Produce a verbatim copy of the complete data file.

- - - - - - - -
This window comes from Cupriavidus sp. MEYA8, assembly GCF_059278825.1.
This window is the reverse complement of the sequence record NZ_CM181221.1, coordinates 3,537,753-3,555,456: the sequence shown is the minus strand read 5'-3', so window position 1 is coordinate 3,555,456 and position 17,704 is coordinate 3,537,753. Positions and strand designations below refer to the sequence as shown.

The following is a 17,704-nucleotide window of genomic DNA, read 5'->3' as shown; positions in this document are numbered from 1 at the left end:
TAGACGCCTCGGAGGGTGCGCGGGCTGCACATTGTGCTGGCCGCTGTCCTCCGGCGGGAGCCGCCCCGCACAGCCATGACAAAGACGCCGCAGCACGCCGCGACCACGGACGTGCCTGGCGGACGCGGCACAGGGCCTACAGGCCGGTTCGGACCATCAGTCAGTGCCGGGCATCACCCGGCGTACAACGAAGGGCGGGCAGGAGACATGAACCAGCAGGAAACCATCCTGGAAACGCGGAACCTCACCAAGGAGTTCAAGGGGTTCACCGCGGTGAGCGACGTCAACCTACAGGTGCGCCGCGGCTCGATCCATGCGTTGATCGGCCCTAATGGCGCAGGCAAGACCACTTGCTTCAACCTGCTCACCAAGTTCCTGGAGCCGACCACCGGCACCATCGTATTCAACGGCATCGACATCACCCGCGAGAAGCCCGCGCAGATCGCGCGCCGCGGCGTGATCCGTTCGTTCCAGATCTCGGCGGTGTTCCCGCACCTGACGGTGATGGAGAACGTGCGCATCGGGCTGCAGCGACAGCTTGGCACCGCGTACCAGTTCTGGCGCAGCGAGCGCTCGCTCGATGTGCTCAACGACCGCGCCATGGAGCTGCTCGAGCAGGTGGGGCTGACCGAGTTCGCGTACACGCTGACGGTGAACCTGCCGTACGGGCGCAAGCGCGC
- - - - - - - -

This window comes from Cupriavidus sp. MEYA8, assembly GCF_059278825.1.
This window is the reverse complement of the sequence record NZ_CM181221.1, coordinates 3,537,753-3,555,456: the sequence shown is the minus strand read 5'-3', so window position 1 is coordinate 3,555,456 and position 17,704 is coordinate 3,537,753. Positions and strand designations below refer to the sequence as shown.

The following is a 17,704-nucleotide window of genomic DNA, read 5'->3' as shown; positions in this document are numbered from 1 at the left end:
TAGACGCCTCGGAGGGTGCGCGGGCTGCACATTGTGCTGGCCGCTGTCCTCCGGCGGGAGCCGCCCCGCACAGCCATGACAAAGACGCCGCAGCACGCCGCGACCACGGACGTGCCTGGCGGACGCGGCACAGGGCCTACAGGCCGGTTCGGACCATCAGTCAGTGCCGGGCATCACCCGGCGTACAACGAAGGGCGGGCAGGAGACATGAACCAGCAGGAAACCATCCTGGAAACGCGGAACCTCACCAAGGAGTTCAAGGGGTTCACCGCGGTGAGCGACGTCAACCTACAGGTGCGCCGCGGCTCGATCCATGCGTTGATCGGCCCTAATGGCGCAGGCAAGACCACTTGCTTCAACCTGCTCACCAAGTTCCTGGAGCCGACCACCGGCACCATCGTATTCAACGGCATCGACATCACCCGCGAGAAGCCCGCGCAGATCGCGCGCCGCGGCGTGATCCGTTCGTTCCAGATCTCGGCGGTGTTCCCGCACCTGACGGTGATGGAGAACGTGCGCATCGGGCTGCAGCGACAGCTTGGCACCGCGTACCAGTTCTGGCGCAGCGAGCGCTCGCTCGATGTGCTCAACGACCGCGCCATGGAGCTGCTCGAGCAGGTGGGGCTGACCGAGTTCGCGTACACGCTGACGGTGAACCTGCCGTACGGGCGCAAGCGCGC